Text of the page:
Philly Police: We Promise To Continue To Violate Your Rights

Wednesday, May 25th, 2011

My first reaction to this story was, “Unbelievable.”

My second reaction was that, sadly, it is entirely believable.

With a shocking altercation between Philadelphia police and a 25-year-old IT worker putting the spotlight back on open-carry gun laws, local authorities are warning gun owners that they will be “inconvenienced” if they carry unconcealed handguns in the city.

Lt. Raymond Evers, a spokesman for the city police, told FoxNews.com that gun owners who open carry, which is legal in the city, may be asked to lay on the ground until officers feel safe while they check permits.

Let’s be clear here. Regardless of how you feel about guns, the U.S. Supreme Court has recognized that gun ownership is a right protected by the Constitution. Under Pennsylvania law, it is perfectly legal to open carry. So Lt. Evers is openly, publicly, and without any apparent shame promising that if gun owners exercise their constitutional rights in Philadelphia in a manner that is well within the confines of the law, they can expect a violent confrontation with police.

As I explained in my post on Philadelphia DA R. Seth Williams, this is a knowing, premeditated, intentional violation of the constitutional rights of people who live in or visit Philadelphia.

So where is the Justice Department?

Digg it |  reddit |  del.icio.us |  Fark

81 Responses to “Philly Police: We Promise To Continue To Violate Your Rights”

  1. #1 |  Deoxy | 

    Where? They’re busy doing whatever Obama tells them to… which means, NOT THIS.

  2. #2 |  SJE | 

    The DOJ is not going to touch this: the DEMS have too much anti-gun baggage, and like to use it to hammer the GOP.
    The NRA is not going to touch this (or will only give a lukewarm defense): they don’t want to get in a fight with cops, and are more interested in defending gun rights in the country where its politically easier
    The GOP is not going to touch this: see first point.

    Thank God for Reason, Cato, IJ and ACLU.

  3. #3 |  EH | 

    It seems Counsel has advised that qualified immunity covers these situations.

  4. #4 |  ducey | 

    “Thank God for Reason, Cato, IJ and ACLU”

    Amen.

  5. #5 |  MassHole | 

    Cause guns are bad mmmkay. The “why would anyone need a gun” crowd will love this. It’s kinda like the state is taking on a similar role to anti-abortion crusaders that hassle doctors. Yes, it is legal, but we are going to make it so difficult and potentially dangerous to exercise that right that no one will wish to do it.

    Open carry is technically legal in MA, but there is a “suitability” clause that allows the local police chief to basically confiscate your guns for any reason they see fit. Most people in MA would flip out if they saw someone open carrying and call the cops. Thus, no one in MA open carries because there is a solid chance you be deemed “unsuitable” for scaring the sheep, even though it is legal.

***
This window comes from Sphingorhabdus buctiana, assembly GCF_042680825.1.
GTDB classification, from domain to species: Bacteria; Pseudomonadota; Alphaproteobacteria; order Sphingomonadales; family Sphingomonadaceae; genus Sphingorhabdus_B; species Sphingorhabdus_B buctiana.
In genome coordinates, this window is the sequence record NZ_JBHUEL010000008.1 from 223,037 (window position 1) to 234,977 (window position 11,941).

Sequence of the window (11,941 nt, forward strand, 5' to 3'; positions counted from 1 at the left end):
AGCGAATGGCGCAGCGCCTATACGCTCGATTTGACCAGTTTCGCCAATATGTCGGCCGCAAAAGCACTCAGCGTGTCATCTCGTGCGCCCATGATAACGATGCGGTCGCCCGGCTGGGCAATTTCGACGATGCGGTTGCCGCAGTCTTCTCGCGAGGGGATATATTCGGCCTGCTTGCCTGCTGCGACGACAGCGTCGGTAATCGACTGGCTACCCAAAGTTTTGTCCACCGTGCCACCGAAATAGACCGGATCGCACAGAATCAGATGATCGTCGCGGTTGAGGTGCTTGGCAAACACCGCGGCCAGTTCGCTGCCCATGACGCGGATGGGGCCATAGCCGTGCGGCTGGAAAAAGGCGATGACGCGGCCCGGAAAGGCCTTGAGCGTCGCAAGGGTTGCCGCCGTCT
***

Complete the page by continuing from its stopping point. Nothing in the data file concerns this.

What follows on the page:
6. #6 |  flogleviathan | 

    “So where is the Justice Department?”

    They are busy turning the U.S. Government into the militant wing of the RIAA.

  7. #7 |  TomG | 

    There’s been bus ads in the Capital District area of NY state that have some minister saying he’ll pay people who turn in hand guns. The ad ends by claiming hand guns are illegal. I know they are heavily restricted, but I doubt they are totally illegal outside of NYC just yet.

  8. #8 |  capn_amurka | 

    So, by their own public admissions through their agent spokesman:

    1) the city police are conspiring to injure, oppress, threaten, or intimidate persons in a State, Territory, Commonwealth, Possession, or District in the free exercise or enjoyment of a right or privilege secured to him by the Constitution or laws of the United States? See 18 USC 241; and/or

    2) the city police, law enforcement officers, are planning to engage in a pattern or practice of conduct that deprives persons of rights, privileges, or immunities secured or protected by the Constitution or laws of the United States? See 42 U.S.C. § 14141

    I have to think that any decent attorney would have a field day with this…

  9. #9 |  Nick42 | 

    IMHO, the charges against Mark Fiorino are the biggest problem here. Police will jealously guard their ability to control suspects by ordering them to the ground at will. Even in much more gun friendly states (GA for one), the courts have ruled that openly possessing a gun is reasonable suspicion for an officer to investigate. Trying to argue against that is unlikely to succeed in either before a judge or in the court of public opinion.